The night is still, no breeze or fish disturb the water. The only sounds are the chirping of crickets and the occasional “krrump” of a frog from its hideout in the reeds. You break the silence and stillness as you softly slide your canoe into the lake. Ripples emanate from the bow, and the sound of the soft churning of the water joins the music of the insects and the frogs.
There’s no moon tonight, and in the clear blackness of the Southeast Utah reservoir, all the stars, galaxies, constellations and nebulae cast their reflection. But for the black silhouettes of the distant cliffs, you would not be able to tell the lake from the sky. You drift suspended in space, and as a shooting star passes overhead, its mirror image glides below.
Here in Southeast Utah, you are treated to some of the darkest skies, and therefore the best display of stars, in the entire country. As more people realize how dark skies benefit wildlife, our health, and the memories that can be made under the brilliance of stars, more people are striving to protect the dark. Across the world people are protecting night skies in designated Dark Sky Reserves. You can visit these reserves in places like France, New Zealand, Ireland, and even Namibia.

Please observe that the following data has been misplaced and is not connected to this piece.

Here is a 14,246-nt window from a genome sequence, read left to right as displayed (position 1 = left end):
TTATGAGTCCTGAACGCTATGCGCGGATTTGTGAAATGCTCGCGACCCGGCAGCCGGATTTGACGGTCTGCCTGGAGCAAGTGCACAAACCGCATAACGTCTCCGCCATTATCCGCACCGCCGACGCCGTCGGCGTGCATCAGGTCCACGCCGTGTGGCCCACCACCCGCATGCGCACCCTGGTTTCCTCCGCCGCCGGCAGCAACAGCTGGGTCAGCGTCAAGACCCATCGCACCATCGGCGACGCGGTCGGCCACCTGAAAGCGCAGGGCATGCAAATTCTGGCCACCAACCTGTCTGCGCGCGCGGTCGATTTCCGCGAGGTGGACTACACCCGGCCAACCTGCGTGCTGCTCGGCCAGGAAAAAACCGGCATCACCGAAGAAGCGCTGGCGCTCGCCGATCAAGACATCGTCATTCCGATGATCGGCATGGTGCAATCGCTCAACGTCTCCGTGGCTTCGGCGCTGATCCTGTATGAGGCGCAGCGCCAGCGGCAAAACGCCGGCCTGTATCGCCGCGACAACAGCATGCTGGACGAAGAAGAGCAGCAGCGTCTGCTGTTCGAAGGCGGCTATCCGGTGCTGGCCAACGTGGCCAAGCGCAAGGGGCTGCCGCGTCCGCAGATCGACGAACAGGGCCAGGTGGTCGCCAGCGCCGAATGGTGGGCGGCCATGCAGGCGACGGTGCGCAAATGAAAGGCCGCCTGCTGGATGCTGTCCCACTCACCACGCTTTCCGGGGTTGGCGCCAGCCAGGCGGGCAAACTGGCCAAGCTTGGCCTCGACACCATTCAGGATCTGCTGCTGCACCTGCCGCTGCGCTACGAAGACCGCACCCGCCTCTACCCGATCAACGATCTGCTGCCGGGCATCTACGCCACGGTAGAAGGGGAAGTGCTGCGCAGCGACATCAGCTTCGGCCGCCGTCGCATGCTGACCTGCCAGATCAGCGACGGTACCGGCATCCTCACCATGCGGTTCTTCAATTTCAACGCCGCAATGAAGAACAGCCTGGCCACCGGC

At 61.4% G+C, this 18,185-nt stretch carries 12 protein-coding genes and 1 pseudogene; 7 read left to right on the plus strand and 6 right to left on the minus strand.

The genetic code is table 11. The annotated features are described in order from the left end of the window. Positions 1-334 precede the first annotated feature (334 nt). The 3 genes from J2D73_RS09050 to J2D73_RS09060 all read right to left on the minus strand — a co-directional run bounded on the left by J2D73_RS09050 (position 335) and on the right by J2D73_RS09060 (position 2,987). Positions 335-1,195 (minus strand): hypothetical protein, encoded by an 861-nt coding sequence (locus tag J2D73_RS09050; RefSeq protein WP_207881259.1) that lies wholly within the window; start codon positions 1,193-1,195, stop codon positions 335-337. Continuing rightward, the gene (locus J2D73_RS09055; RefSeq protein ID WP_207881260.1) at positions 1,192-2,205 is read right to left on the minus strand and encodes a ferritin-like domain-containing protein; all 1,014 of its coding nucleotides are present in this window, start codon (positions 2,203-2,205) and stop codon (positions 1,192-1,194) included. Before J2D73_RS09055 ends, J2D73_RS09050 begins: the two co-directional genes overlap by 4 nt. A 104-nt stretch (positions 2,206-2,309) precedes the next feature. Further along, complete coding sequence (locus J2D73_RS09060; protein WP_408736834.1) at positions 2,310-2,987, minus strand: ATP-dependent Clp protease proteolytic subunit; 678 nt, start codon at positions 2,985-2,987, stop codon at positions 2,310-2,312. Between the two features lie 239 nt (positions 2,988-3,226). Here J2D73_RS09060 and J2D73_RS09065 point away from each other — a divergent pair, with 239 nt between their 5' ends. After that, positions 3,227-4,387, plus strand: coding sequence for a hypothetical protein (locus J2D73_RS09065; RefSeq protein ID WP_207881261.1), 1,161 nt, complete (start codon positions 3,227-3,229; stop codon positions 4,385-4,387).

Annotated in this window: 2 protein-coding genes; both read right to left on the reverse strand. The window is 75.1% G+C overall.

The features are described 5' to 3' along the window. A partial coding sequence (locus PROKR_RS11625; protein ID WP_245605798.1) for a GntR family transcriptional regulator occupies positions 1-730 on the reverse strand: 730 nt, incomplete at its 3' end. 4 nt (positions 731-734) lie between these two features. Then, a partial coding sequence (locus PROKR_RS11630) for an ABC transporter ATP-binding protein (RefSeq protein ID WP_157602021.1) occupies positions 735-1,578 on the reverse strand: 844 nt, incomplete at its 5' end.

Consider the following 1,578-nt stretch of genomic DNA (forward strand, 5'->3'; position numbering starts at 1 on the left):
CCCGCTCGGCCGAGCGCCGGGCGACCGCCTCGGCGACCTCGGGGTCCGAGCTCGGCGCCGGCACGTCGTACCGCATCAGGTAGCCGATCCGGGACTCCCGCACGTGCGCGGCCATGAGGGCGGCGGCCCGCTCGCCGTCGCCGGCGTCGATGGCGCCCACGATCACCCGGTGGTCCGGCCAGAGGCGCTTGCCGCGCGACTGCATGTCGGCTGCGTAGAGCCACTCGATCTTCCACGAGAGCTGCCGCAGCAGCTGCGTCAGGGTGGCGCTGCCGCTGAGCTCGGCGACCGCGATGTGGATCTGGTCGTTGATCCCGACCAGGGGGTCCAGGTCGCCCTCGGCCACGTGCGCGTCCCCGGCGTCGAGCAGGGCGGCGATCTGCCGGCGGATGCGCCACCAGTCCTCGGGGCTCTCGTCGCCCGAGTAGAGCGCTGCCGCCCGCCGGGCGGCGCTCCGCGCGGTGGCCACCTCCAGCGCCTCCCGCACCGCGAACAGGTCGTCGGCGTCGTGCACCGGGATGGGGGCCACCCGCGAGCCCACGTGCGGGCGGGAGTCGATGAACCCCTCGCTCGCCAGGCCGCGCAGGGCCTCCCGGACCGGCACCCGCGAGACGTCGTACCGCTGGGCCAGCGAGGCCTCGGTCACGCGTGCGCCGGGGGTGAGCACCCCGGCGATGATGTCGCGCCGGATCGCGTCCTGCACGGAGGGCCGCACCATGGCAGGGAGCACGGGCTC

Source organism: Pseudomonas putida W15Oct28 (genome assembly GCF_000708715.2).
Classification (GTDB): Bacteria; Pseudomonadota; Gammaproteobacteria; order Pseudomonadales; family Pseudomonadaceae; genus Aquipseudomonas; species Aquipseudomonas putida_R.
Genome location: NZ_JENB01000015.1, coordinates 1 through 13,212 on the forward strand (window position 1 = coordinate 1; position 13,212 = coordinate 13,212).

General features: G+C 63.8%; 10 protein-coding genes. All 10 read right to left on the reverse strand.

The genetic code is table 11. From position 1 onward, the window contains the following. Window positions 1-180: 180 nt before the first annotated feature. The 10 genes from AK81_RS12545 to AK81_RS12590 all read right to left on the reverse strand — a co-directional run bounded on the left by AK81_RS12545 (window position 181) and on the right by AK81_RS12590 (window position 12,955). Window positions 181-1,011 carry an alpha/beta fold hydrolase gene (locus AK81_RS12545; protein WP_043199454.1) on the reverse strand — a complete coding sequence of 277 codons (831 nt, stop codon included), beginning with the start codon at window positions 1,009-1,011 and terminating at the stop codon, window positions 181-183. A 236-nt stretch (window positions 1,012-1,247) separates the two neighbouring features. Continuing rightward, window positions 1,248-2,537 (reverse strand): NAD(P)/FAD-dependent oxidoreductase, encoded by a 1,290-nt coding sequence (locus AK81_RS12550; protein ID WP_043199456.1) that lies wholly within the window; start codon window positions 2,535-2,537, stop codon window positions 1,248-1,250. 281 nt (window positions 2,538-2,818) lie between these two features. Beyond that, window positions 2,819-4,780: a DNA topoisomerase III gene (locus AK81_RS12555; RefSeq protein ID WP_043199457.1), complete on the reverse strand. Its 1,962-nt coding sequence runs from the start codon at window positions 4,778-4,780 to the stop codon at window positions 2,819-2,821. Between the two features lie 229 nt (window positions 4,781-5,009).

Fortunately, Southeast Utah is part of this growing movement. When you’re here you’re one of a mere twenty percent of Americans who can still see the stars at night.
You pull your canoe on shore, and crawl into your tent. A chorus of coyotes begin their nightly serenade, and you drift off to sleep. Our bodies are made for this cycle of light and dark, and in the blackness of night your brain releases the melatonin you need for healthy slumber.
In the morning you’ll wake up when the sun warms your cozy tent, and the birds begin to sing. It’s memories like these that will last a lifetime.
Jun 9 - First Quarter at 11:59 pm
Jun 17 - Full Moon at 2:30 am